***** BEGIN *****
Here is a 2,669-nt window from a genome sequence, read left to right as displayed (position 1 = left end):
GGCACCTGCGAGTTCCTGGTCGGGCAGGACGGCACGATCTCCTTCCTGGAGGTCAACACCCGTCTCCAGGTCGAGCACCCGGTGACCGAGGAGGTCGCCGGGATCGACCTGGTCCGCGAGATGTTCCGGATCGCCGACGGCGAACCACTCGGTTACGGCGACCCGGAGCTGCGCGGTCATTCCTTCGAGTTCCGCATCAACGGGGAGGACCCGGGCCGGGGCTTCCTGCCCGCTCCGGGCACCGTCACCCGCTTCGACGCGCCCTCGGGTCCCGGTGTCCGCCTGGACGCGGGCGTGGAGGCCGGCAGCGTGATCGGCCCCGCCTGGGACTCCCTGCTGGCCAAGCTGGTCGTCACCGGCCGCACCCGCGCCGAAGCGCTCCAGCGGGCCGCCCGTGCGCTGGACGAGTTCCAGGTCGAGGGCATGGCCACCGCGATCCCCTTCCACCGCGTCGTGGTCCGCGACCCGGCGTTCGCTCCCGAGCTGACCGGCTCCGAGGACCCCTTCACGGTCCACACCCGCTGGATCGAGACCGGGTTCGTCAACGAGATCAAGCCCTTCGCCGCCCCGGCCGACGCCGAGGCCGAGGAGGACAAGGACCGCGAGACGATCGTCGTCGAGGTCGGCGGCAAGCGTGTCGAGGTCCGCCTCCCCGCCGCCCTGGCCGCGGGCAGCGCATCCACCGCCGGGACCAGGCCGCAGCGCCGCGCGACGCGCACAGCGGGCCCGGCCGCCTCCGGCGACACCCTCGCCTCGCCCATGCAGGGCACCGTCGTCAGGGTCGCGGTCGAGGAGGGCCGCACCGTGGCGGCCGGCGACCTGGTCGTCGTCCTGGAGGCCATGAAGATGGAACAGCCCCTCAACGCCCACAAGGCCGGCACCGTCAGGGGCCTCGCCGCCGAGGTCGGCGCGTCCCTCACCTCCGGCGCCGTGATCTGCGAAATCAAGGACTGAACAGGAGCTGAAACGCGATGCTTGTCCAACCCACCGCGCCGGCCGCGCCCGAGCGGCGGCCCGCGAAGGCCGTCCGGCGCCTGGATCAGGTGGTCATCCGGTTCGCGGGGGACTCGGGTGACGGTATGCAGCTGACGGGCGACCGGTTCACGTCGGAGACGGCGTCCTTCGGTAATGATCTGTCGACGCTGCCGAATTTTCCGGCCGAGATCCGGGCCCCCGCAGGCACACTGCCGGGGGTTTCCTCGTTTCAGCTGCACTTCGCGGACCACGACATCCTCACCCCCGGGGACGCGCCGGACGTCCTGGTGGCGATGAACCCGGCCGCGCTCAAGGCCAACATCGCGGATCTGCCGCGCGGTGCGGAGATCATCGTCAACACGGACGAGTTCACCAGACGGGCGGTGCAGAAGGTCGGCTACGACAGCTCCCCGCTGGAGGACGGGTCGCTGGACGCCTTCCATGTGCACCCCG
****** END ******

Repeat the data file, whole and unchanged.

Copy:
Here is a 2,669-nt window from a genome sequence, read left to right as displayed (position 1 = left end):
GGCACCTGCGAGTTCCTGGTCGGGCAGGACGGCACGATCTCCTTCCTGGAGGTCAACACCCGTCTCCAGGTCGAGCACCCGGTGACCGAGGAGGTCGCCGGGATCGACCTGGTCCGCGAGATGTTCCGGATCGCCGACGGCGAACCACTCGGTTACGGCGACCCGGAGCTGCGCGGTCATTCCTTCGAGTTCCGCATCAACGGGGAGGACCCGGGCCGGGGCTTCCTGCCCGCTCCGGGCACCGTCACCCGCTTCGACGCGCCCTCGGGTCCCGGTGTCCGCCTGGACGCGGGCGTGGAGGCCGGCAGCGTGATCGGCCCCGCCTGGGACTCCCTGCTGGCCAAGCTGGTCGTCACCGGCCGCACCCGCGCCGAAGCGCTCCAGCGGGCCGCCCGTGCGCTGGACGAGTTCCAGGTCGAGGGCATGGCCACCGCGATCCCCTTCCACCGCGTCGTGGTCCGCGACCCGGCGTTCGCTCCCGAGCTGACCGGCTCCGAGGACCCCTTCACGGTCCACACCCGCTGGATCGAGACCGGGTTCGTCAACGAGATCAAGCCCTTCGCCGCCCCGGCCGACGCCGAGGCCGAGGAGGACAAGGACCGCGAGACGATCGTCGTCGAGGTCGGCGGCAAGCGTGTCGAGGTCCGCCTCCCCGCCGCCCTGGCCGCGGGCAGCGCATCCACCGCCGGGACCAGGCCGCAGCGCCGCGCGACGCGCACAGCGGGCCCGGCCGCCTCCGGCGACACCCTCGCCTCGCCCATGCAGGGCACCGTCGTCAGGGTCGCGGTCGAGGAGGGCCGCACCGTGGCGGCCGGCGACCTGGTCGTCGTCCTGGAGGCCATGAAGATGGAACAGCCCCTCAACGCCCACAAGGCCGGCACCGTCAGGGGCCTCGCCGCCGAGGTCGGCGCGTCCCTCACCTCCGGCGCCGTGATCTGCGAAATCAAGGACTGAACAGGAGCTGAAACGCGATGCTTGTCCAACCCACCGCGCCGGCCGCGCCCGAGCGGCGGCCCGCGAAGGCCGTCCGGCGCCTGGATCAGGTGGTCATCCGGTTCGCGGGGGACTCGGGTGACGGTATGCAGCTGACGGGCGACCGGTTCACGTCGGAGACGGCGTCCTTCGGTAATGATCTGTCGACGCTGCCGAATTTTCCGGCCGAGATCCGGGCCCCCGCAGGCACACTGCCGGGGGTTTCCTCGTTTCAGCTGCACTTCGCGGACCACGACATCCTCACCCCCGGGGACGCGCCGGACGTCCTGGTGGCGATGAACCCGGCCGCGCTCAAGGCCAACATCGCGGATCTGCCGCGCGGTGCGGAGATCATCGTCAACACGGACGAGTTCACCAGACGGGCGGTGCAGAAGGTCGGCTACGACAGCTCCCCGCTGGAGGACGGGTCGCTGGACGCCTTCCATGTGCACCCCG